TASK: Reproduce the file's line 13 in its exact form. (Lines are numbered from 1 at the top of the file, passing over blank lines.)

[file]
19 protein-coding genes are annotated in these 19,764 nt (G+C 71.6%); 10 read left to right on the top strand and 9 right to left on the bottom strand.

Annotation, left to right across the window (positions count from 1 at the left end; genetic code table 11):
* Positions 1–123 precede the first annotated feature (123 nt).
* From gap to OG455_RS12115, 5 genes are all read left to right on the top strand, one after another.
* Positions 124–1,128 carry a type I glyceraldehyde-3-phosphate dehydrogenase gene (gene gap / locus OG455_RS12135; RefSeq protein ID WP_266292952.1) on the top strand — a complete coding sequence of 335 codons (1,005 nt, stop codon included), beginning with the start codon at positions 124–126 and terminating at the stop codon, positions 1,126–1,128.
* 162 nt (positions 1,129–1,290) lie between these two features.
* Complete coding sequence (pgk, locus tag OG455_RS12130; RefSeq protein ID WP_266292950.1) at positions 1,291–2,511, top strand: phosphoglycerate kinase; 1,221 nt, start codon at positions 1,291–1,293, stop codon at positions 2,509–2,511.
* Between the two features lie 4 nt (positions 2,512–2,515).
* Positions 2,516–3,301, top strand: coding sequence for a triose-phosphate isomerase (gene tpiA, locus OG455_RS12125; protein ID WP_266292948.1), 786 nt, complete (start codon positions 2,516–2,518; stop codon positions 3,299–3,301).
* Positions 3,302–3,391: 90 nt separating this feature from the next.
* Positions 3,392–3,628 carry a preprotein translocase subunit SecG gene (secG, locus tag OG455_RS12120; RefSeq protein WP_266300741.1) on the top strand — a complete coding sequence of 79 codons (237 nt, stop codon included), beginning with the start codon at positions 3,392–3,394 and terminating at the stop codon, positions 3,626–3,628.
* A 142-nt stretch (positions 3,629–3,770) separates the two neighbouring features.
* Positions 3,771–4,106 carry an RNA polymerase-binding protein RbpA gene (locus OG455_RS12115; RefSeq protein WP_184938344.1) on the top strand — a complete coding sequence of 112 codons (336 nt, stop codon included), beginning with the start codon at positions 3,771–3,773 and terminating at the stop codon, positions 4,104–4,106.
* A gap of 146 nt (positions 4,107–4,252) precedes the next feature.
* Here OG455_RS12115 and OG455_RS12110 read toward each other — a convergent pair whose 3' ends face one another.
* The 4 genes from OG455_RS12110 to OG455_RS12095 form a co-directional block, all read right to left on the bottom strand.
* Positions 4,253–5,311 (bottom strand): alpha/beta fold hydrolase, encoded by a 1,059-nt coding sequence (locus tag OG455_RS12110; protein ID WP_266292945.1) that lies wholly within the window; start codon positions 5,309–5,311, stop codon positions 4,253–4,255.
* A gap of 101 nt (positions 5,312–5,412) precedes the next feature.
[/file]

* Positions 3,771–4,106 carry an RNA polymerase-binding protein RbpA gene (locus OG455_RS12115; RefSeq protein WP_184938344.1) on the top strand — a complete coding sequence of 112 codons (336 nt, stop codon included), beginning with the start codon at positions 3,771–3,773 and terminating at the stop codon, positions 4,104–4,106.